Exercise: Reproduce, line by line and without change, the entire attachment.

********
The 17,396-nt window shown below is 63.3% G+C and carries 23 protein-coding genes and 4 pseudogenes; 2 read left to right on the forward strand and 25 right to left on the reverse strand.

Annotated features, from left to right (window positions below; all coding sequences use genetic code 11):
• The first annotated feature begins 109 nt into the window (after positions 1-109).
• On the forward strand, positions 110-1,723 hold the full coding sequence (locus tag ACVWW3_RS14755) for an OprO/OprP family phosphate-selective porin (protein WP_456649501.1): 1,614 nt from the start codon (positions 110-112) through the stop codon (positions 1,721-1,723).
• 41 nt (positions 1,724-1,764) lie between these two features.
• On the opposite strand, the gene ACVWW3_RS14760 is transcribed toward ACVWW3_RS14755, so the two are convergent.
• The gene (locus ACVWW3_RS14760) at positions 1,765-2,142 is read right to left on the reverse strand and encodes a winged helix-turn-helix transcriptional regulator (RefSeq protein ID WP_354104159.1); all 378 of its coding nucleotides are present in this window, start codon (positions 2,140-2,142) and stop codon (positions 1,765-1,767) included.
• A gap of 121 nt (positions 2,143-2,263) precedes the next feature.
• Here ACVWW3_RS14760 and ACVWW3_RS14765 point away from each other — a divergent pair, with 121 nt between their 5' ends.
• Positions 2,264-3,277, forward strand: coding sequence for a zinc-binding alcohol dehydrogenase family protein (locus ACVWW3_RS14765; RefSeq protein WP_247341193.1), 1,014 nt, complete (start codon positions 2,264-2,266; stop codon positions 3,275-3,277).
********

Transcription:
The 17,396-nt window shown below is 63.3% G+C and carries 23 protein-coding genes and 4 pseudogenes; 2 read left to right on the forward strand and 25 right to left on the reverse strand.

Annotated features, from left to right (window positions below; all coding sequences use genetic code 11):
• The first annotated feature begins 109 nt into the window (after positions 1-109).
• On the forward strand, positions 110-1,723 hold the full coding sequence (locus tag ACVWW3_RS14755) for an OprO/OprP family phosphate-selective porin (protein WP_456649501.1): 1,614 nt from the start codon (positions 110-112) through the stop codon (positions 1,721-1,723).
• 41 nt (positions 1,724-1,764) lie between these two features.
• On the opposite strand, the gene ACVWW3_RS14760 is transcribed toward ACVWW3_RS14755, so the two are convergent.
• The gene (locus ACVWW3_RS14760) at positions 1,765-2,142 is read right to left on the reverse strand and encodes a winged helix-turn-helix transcriptional regulator (RefSeq protein ID WP_354104159.1); all 378 of its coding nucleotides are present in this window, start codon (positions 2,140-2,142) and stop codon (positions 1,765-1,767) included.
• A gap of 121 nt (positions 2,143-2,263) precedes the next feature.
• Here ACVWW3_RS14760 and ACVWW3_RS14765 point away from each other — a divergent pair, with 121 nt between their 5' ends.
• Positions 2,264-3,277, forward strand: coding sequence for a zinc-binding alcohol dehydrogenase family protein (locus ACVWW3_RS14765; RefSeq protein WP_247341193.1), 1,014 nt, complete (start codon positions 2,264-2,266; stop codon positions 3,275-3,277).